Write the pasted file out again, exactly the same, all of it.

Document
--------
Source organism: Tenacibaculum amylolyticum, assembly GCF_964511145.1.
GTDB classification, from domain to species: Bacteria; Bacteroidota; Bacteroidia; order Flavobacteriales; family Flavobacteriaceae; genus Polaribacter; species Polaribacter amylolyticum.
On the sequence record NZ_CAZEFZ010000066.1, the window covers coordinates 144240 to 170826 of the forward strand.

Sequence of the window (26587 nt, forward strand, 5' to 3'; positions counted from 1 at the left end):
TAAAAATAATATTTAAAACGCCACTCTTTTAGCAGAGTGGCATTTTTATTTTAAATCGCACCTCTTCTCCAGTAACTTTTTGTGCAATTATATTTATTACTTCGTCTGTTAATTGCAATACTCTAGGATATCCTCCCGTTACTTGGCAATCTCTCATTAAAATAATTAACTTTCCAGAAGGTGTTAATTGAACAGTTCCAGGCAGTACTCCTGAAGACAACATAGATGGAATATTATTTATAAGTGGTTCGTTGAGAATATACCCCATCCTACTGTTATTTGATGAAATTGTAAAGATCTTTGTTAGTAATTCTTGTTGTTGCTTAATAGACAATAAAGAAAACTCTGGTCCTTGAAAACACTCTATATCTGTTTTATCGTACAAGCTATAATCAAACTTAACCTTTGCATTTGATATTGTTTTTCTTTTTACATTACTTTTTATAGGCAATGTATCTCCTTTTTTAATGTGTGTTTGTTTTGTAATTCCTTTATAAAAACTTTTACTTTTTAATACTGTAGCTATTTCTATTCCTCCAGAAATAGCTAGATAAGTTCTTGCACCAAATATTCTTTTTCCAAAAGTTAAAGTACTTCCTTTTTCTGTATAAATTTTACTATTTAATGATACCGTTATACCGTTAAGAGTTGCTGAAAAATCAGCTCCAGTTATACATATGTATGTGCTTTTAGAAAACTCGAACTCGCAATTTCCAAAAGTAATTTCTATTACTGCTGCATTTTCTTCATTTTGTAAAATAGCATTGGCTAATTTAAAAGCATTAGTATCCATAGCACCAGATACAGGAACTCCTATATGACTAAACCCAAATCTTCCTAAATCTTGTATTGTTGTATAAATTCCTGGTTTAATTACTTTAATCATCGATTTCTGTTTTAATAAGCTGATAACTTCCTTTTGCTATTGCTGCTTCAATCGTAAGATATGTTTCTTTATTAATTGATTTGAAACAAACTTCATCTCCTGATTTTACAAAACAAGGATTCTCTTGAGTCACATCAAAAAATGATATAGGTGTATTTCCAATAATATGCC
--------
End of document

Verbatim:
Source organism: Tenacibaculum amylolyticum, assembly GCF_964511145.1.
GTDB classification, from domain to species: Bacteria; Bacteroidota; Bacteroidia; order Flavobacteriales; family Flavobacteriaceae; genus Polaribacter; species Polaribacter amylolyticum.
On the sequence record NZ_CAZEFZ010000066.1, the window covers coordinates 144240 to 170826 of the forward strand.

Sequence of the window (26587 nt, forward strand, 5' to 3'; positions counted from 1 at the left end):
TAAAAATAATATTTAAAACGCCACTCTTTTAGCAGAGTGGCATTTTTATTTTAAATCGCACCTCTTCTCCAGTAACTTTTTGTGCAATTATATTTATTACTTCGTCTGTTAATTGCAATACTCTAGGATATCCTCCCGTTACTTGGCAATCTCTCATTAAAATAATTAACTTTCCAGAAGGTGTTAATTGAACAGTTCCAGGCAGTACTCCTGAAGACAACATAGATGGAATATTATTTATAAGTGGTTCGTTGAGAATATACCCCATCCTACTGTTATTTGATGAAATTGTAAAGATCTTTGTTAGTAATTCTTGTTGTTGCTTAATAGACAATAAAGAAAACTCTGGTCCTTGAAAACACTCTATATCTGTTTTATCGTACAAGCTATAATCAAACTTAACCTTTGCATTTGATATTGTTTTTCTTTTTACATTACTTTTTATAGGCAATGTATCTCCTTTTTTAATGTGTGTTTGTTTTGTAATTCCTTTATAAAAACTTTTACTTTTTAATACTGTAGCTATTTCTATTCCTCCAGAAATAGCTAGATAAGTTCTTGCACCAAATATTCTTTTTCCAAAAGTTAAAGTACTTCCTTTTTCTGTATAAATTTTACTATTTAATGATACCGTTATACCGTTAAGAGTTGCTGAAAAATCAGCTCCAGTTATACATATGTATGTGCTTTTAGAAAACTCGAACTCGCAATTTCCAAAAGTAATTTCTATTACTGCTGCATTTTCTTCATTTTGTAAAATAGCATTGGCTAATTTAAAAGCATTAGTATCCATAGCACCAGATACAGGAACTCCTATATGACTAAACCCAAATCTTCCTAAATCTTGTATTGTTGTATAAATTCCTGGTTTAATTACTTTAATCATCGATTTCTGTTTTAATAAGCTGATAACTTCCTTTTGCTATTGCTGCTTCAATCGTAAGATATGTTTCTTTATTAATTGATTTGAAACAAACTTCATCTCCTGATTTTACAAAACAAGGATTCTCTTGAGTCACATCAAAAAATGATATAGGTGTATTTCCAATAATATGCC